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Film review: Northern Great Mountain

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Stoerre vaerie / Sweden / 2014 / dir.Amanda Kernell / short film

 

Northern Great Mountain is a Swedish/Sami short film that is currently circulating around various festivals in the Nordic countries and overseas. In the film, Ellie doesn’t like indigenous Sami people – though she is a Sami herself. Under pressure from her son, she returns to Lapland and the Northern Great Mountain for her sisters Sami funeral. When they are going home it turns out that her son has palnned for them to stay with the family and go to the mountains. Refusing to do so Ellie checks in to the local Grand hotel with all the tourists.

By far the standout of the short is the incredible use of scenery. Being in Lapland, it’s hard to get a bad photo of the snow-capped mountains and rocky fields. The film captures a beautiful icy blue/purple colour palette that is perfectly matched by the stunning traditional Sami costumes at the funeral. Sami cinema is increasingly rapidly – in our new magazine we spoke to those behind the funding of Sami films at the FilmFond Nord and Sami Film Institute – and their indications of Sami stories becoming increasingly popular in contemporary cinema come to life in this film.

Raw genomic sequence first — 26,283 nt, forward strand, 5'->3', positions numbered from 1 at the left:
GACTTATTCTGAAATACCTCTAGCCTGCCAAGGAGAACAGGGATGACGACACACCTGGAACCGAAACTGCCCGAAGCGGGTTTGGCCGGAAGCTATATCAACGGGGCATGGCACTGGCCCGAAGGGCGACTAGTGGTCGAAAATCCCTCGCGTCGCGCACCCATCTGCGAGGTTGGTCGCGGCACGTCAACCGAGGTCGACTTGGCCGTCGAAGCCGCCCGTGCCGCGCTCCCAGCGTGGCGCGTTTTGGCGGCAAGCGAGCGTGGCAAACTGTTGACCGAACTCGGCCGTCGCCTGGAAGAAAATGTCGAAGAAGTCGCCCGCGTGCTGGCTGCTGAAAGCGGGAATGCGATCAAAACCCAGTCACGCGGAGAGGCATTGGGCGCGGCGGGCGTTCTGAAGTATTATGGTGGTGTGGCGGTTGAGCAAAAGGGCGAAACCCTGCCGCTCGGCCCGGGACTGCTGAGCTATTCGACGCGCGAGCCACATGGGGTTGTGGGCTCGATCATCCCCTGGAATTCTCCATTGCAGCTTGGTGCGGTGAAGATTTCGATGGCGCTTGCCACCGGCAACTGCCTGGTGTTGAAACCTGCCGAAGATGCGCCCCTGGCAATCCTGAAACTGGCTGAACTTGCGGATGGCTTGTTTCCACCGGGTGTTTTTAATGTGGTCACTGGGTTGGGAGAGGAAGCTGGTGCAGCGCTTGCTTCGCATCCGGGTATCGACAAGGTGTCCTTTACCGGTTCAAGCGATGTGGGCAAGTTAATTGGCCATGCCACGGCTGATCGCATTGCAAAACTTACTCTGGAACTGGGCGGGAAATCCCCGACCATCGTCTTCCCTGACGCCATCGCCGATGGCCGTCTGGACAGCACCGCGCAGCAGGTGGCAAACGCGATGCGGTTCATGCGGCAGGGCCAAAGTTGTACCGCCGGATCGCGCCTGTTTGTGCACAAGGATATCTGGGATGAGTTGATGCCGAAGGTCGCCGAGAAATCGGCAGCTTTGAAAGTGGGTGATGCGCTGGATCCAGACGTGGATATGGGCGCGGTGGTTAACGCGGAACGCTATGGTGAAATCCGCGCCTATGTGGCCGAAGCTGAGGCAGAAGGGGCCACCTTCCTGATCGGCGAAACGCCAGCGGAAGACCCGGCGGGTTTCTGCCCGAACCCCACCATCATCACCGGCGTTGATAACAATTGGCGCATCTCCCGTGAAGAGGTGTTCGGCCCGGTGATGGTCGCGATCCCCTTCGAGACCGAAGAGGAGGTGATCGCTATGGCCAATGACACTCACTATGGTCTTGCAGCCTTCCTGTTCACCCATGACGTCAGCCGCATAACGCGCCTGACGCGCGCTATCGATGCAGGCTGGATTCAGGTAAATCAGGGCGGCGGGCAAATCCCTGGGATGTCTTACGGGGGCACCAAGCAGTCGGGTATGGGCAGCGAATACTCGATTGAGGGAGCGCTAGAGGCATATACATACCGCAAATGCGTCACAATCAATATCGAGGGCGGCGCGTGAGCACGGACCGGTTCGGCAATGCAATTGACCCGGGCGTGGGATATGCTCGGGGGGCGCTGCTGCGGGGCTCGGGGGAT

As with most Nordic drama, the pacing is slow and the long shots on the characters allow for you to feel as they do. The actor behind Ellie (Maj-Doris Rimpi- is simply stunning, and you spend much of the short watching her react to various elements. The best scene is when she walks through a raving party to look out the window at the red cottages, mountainous landscape, and the helicopter with her family leaving.

The film won the Startsladden Audience award at the Goteborg Film Festival in 2015 and is produced by Nordisk Film Sverige.

They are currently casting for a feature-length version of the film.

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